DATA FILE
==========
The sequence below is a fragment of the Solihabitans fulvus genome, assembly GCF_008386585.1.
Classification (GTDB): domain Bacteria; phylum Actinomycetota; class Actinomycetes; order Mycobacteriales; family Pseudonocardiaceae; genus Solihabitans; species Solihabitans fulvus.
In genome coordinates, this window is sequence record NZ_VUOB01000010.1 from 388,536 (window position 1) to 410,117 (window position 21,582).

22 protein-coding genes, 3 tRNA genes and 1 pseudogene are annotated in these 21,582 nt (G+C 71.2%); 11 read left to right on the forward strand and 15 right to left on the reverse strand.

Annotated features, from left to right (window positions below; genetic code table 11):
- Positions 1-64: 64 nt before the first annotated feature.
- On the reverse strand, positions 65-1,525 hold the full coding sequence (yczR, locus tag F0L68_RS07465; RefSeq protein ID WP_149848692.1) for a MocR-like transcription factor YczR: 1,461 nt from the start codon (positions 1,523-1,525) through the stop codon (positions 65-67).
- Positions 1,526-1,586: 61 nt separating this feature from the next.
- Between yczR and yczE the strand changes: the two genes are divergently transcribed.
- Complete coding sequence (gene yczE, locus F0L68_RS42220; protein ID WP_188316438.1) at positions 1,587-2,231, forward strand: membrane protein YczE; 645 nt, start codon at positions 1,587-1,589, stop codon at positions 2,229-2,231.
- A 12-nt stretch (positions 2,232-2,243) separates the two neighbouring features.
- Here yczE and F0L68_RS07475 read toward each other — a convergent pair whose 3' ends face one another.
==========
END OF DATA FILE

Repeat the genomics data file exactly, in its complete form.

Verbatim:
The sequence below is a fragment of the Solihabitans fulvus genome, assembly GCF_008386585.1.
Classification (GTDB): domain Bacteria; phylum Actinomycetota; class Actinomycetes; order Mycobacteriales; family Pseudonocardiaceae; genus Solihabitans; species Solihabitans fulvus.
In genome coordinates, this window is sequence record NZ_VUOB01000010.1 from 388,536 (window position 1) to 410,117 (window position 21,582).

22 protein-coding genes, 3 tRNA genes and 1 pseudogene are annotated in these 21,582 nt (G+C 71.2%); 11 read left to right on the forward strand and 15 right to left on the reverse strand.

Annotated features, from left to right (window positions below; genetic code table 11):
- Positions 1-64: 64 nt before the first annotated feature.
- On the reverse strand, positions 65-1,525 hold the full coding sequence (yczR, locus tag F0L68_RS07465; RefSeq protein ID WP_149848692.1) for a MocR-like transcription factor YczR: 1,461 nt from the start codon (positions 1,523-1,525) through the stop codon (positions 65-67).
- Positions 1,526-1,586: 61 nt separating this feature from the next.
- Between yczR and yczE the strand changes: the two genes are divergently transcribed.
- Complete coding sequence (gene yczE, locus F0L68_RS42220; protein ID WP_188316438.1) at positions 1,587-2,231, forward strand: membrane protein YczE; 645 nt, start codon at positions 1,587-1,589, stop codon at positions 2,229-2,231.
- A 12-nt stretch (positions 2,232-2,243) separates the two neighbouring features.
- Here yczE and F0L68_RS07475 read toward each other — a convergent pair whose 3' ends face one another.